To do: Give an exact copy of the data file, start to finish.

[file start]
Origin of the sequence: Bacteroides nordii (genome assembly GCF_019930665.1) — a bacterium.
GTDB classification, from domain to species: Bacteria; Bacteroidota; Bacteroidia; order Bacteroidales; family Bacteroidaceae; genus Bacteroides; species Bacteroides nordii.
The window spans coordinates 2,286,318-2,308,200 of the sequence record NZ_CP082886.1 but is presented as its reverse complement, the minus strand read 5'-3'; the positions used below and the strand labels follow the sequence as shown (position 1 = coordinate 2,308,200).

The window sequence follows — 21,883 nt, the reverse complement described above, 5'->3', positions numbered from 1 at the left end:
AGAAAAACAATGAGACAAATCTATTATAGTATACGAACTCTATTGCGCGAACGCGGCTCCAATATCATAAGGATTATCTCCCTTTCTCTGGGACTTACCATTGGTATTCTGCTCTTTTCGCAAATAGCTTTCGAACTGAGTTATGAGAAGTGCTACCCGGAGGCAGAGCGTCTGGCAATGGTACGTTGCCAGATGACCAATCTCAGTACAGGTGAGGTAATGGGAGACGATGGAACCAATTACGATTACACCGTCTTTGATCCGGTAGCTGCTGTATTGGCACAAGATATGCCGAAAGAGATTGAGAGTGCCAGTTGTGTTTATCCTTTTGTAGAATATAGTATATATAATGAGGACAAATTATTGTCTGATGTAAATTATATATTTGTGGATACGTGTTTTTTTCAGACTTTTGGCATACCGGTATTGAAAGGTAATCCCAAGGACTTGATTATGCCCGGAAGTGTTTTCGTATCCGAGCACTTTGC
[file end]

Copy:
Origin of the sequence: Bacteroides nordii (genome assembly GCF_019930665.1) — a bacterium.
GTDB classification, from domain to species: Bacteria; Bacteroidota; Bacteroidia; order Bacteroidales; family Bacteroidaceae; genus Bacteroides; species Bacteroides nordii.
The window spans coordinates 2,286,318-2,308,200 of the sequence record NZ_CP082886.1 but is presented as its reverse complement, the minus strand read 5'-3'; the positions used below and the strand labels follow the sequence as shown (position 1 = coordinate 2,308,200).

The window sequence follows — 21,883 nt, the reverse complement described above, 5'->3', positions numbered from 1 at the left end:
AGAAAAACAATGAGACAAATCTATTATAGTATACGAACTCTATTGCGCGAACGCGGCTCCAATATCATAAGGATTATCTCCCTTTCTCTGGGACTTACCATTGGTATTCTGCTCTTTTCGCAAATAGCTTTCGAACTGAGTTATGAGAAGTGCTACCCGGAGGCAGAGCGTCTGGCAATGGTACGTTGCCAGATGACCAATCTCAGTACAGGTGAGGTAATGGGAGACGATGGAACCAATTACGATTACACCGTCTTTGATCCGGTAGCTGCTGTATTGGCACAAGATATGCCGAAAGAGATTGAGAGTGCCAGTTGTGTTTATCCTTTTGTAGAATATAGTATATATAATGAGGACAAATTATTGTCTGATGTAAATTATATATTTGTGGATACGTGTTTTTTTCAGACTTTTGGCATACCGGTATTGAAAGGTAATCCCAAGGACTTGATTATGCCCGGAAGTGTTTTCGTATCCGAGCACTTTGC